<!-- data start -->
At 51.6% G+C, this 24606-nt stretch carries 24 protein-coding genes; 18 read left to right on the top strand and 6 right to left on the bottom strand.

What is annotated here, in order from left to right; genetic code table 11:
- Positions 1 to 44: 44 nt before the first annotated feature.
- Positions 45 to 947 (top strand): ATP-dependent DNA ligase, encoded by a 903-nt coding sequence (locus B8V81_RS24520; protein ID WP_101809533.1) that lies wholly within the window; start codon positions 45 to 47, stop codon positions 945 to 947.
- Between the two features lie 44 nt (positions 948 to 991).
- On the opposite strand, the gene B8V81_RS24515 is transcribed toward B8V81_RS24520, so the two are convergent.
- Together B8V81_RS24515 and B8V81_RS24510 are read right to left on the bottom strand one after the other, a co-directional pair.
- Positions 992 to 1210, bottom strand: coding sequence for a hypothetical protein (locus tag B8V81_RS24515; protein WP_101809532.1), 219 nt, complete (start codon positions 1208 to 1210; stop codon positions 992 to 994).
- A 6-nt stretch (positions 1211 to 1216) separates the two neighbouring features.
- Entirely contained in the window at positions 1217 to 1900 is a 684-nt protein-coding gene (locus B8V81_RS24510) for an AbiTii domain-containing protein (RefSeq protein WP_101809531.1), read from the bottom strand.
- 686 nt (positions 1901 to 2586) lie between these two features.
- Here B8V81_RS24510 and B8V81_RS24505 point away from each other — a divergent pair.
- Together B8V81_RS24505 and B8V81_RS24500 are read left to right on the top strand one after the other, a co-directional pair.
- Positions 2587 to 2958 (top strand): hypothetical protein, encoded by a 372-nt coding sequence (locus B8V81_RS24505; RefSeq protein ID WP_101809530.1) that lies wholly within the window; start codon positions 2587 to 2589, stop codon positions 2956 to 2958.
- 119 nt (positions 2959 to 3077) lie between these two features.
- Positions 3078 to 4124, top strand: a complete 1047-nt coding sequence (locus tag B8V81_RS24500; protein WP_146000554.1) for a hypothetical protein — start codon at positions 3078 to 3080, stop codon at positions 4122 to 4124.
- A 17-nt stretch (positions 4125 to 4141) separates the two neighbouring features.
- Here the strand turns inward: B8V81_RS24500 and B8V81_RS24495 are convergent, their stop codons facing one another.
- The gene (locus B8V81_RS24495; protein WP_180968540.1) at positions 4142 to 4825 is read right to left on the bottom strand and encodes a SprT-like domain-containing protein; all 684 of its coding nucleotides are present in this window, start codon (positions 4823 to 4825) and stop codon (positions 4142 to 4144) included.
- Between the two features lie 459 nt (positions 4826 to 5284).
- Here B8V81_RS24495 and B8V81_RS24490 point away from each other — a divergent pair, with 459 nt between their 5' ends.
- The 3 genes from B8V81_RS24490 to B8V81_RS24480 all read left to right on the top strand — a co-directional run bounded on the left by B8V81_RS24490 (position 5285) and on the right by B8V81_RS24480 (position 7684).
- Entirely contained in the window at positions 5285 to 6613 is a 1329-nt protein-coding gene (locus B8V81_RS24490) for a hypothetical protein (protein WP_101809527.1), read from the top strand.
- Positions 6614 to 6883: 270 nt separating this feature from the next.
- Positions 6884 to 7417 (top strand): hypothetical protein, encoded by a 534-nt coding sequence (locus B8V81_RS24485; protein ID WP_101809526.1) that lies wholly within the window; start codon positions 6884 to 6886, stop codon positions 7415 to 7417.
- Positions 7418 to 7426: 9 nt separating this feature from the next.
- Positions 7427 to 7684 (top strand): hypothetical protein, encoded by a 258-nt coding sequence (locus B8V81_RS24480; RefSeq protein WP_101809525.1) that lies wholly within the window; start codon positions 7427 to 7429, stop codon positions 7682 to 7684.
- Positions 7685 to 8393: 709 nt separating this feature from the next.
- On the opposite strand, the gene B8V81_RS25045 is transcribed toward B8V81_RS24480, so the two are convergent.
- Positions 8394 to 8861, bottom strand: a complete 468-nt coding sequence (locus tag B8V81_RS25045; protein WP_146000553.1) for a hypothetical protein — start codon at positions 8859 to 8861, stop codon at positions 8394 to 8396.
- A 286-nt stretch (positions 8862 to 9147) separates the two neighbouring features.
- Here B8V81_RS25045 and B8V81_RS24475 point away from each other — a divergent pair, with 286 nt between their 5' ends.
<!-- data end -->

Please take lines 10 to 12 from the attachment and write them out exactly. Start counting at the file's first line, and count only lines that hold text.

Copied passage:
- Entirely contained in the window at positions 1217 to 1900 is a 684-nt protein-coding gene (locus B8V81_RS24510) for an AbiTii domain-containing protein (RefSeq protein WP_101809531.1), read from the bottom strand.
- 686 nt (positions 1901 to 2586) lie between these two features.
- Here B8V81_RS24510 and B8V81_RS24505 point away from each other — a divergent pair.